Important changes are usually hard-fought, not just in the Congress but also in the courts.
It’s hard to believe now, but Social Security was once challenged as unconstitutional. So were child-labor laws. So was unemployment compensation.
Someday we will look back at this month’s litigation about the Affordable Care Act with as much incredulity as we now have toward those suits.
Let me make one point clearly: The ACA is plainly constitutional. If it were not for the politicization of the litigation, it wouldn’t even be a close call.
The individual responsibility requirement (aka the mandate) is a regulation of interstate commerce. Inasmuch as health care is 15 percent of the economy (and on its way up), one would be hard-pressed to find a more substantial exercise of the Commerce Clause. And because everyone will, sooner or later, use this sector of the economy, it is unlikely that one could find a more fundamental sector to regulate.
Even its former-advocates-now-opponents (remember the mandate originated as a conservative, market-based idea popular with industry and economists) would have to concede that such a coverage requirement is a “necessary and proper” route to the very basic goals of eliminating pre-existing condition exclusions and ending annual and lifetime caps on coverage.
The challenge to the constitutionality of the Medicaid expansion is equally, if not more, implausible. The basic claim is that, even though participation in the Medicaid program has been and will remain voluntary for states, Medicaid is too good a federal deal for them to refuse. Therefore, by being too generous in its offer, the federal government is “coercing” the states.
Law, history, spending and the Constitution all argue against such an outcome.
The law is clear. States have never been required to participate in Medicaid. Although it was enacted in 1965, the last state, Arizona, did not join until more than 15 years later. As recently as last year, some states, most notably Texas, were public in their consideration of leaving the program. The fact that they have not done so doesn’t mean they cannot do so.
The history is equally clear. Congress has incrementally expanded the minimum requirements repeatedly over the years, from the initial coverage of children and people who are “aged, blind or disabled” to the patient protections of nursing home reform. None of those expansions has been considered “coercive.” They were implemented by every state as another condition of receiving billions in federal funds. The ACA takes the next logical step in this process, expanding the program to all poor people, regardless of their category or status. If this step is somehow going too far, then all the previous expansions and conditions are in jeopardy also.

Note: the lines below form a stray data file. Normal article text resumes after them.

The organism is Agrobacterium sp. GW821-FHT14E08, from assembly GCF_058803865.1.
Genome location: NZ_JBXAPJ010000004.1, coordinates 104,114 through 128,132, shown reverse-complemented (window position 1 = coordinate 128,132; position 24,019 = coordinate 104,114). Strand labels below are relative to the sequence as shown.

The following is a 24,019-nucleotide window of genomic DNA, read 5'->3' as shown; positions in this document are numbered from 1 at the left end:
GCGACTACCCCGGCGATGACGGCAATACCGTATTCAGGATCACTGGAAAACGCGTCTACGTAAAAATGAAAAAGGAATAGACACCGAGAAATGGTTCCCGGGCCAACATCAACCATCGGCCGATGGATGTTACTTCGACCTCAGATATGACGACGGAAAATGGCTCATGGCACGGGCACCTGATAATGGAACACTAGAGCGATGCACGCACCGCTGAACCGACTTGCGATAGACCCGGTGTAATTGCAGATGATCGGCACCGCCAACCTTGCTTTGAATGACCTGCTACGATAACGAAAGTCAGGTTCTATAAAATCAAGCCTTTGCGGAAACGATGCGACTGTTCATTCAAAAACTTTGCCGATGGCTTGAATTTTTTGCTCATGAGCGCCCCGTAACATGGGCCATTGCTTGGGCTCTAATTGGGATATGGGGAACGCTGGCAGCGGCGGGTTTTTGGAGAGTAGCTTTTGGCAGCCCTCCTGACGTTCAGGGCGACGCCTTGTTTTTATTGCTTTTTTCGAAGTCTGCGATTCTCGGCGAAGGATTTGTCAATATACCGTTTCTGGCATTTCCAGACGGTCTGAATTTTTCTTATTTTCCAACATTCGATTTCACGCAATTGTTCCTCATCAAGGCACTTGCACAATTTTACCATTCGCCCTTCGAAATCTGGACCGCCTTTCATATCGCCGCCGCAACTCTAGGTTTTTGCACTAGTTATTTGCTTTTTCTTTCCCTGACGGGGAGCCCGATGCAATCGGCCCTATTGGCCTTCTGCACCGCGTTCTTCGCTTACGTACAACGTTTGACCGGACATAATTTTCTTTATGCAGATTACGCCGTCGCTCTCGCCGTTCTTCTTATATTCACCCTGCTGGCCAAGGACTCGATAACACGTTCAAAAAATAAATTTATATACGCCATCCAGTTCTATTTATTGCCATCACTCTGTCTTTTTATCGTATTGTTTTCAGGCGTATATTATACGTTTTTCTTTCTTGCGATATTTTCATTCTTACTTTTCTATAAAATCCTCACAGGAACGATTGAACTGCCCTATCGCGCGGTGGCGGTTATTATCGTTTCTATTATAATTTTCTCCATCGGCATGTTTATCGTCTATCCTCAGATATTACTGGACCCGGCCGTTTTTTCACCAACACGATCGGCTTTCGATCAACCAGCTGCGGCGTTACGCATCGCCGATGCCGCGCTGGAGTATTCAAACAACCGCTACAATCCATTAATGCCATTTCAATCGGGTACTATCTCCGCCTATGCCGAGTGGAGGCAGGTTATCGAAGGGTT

If anything, the spending argument is even clearer. Medicaid has always required state matching payments. Sometimes there have been enhanced matches for specific purposes, but in general states have been expected to pay between a fifth and a half of the costs, even as the program was enlarged and improved.
But the expansion of the ACA comes with an initial payment of 100 percent of all costs for most states by the federal government. Over time, the federal payment glides down to 90 percent for all states, but it is still hard to see how this 10 percent cost to the states is more “coercive” than previous 50 percent matches.
Finally, the constitutional argument is basic and indisputable. When the federal government spends money, it can attach conditions to it. This exercise of the spending power is the basis for a wide range of laws from civil rights protections to highway funds.
If the Supreme Court were to say that the ACA Medicaid expansions are somehow too much, then a century of legislation is up for grabs. No court — whether looking at health care reform or any other exercise of the spending power — has ever nullified a law on this basis.
There is a sound jurisprudential reason for courts not to intrude in this way. Any decision to do so would place the judicial branch in the middle of the legislative process. Even the plaintiffs in the ACA case cannot articulate a standard for what conditions are acceptable and what goes too far. This is exactly the kind of decision that the framers gave to the legislative branch because we are accountable to the electorate on a regular basis. Courts are the wrong venue for arguing out such decisions.
As virtually everyone agrees, the ACA litigation that will be argued this month will be momentously important. But it’s not because the arguments against the statute are so convincing. They are not. It is because the stakes are so high and the changes are so important.
Rep. Henry Waxman (D-Calif.) is ranking member of the Energy and Commerce Committee.
From left, Lisa Peng, daughter of Peng Ming, Grace Ge Geng, daughter of Gao Zhisheng, and Ti-Anna Wang, daughter of Wang Bingzhang, hold pictures of their imprisoned fathers during a House Subcommittee on Africa, Global Health, Global Human Rights, and International Organizations hearing in the Rayburn House Office Building titled “Their Daughters Appeal to Beijing: ‘Let Our Fathers Go!’”
Each year since 1990, CQ Roll Call has reviewed the financial disclosures of all 541 senators, representatives and delegates to determine the 50 richest members of Congress. This year's report, derived from forms covering the calendar year 2012, shows it took a net worth of $6.67 million to crack the exclusive club.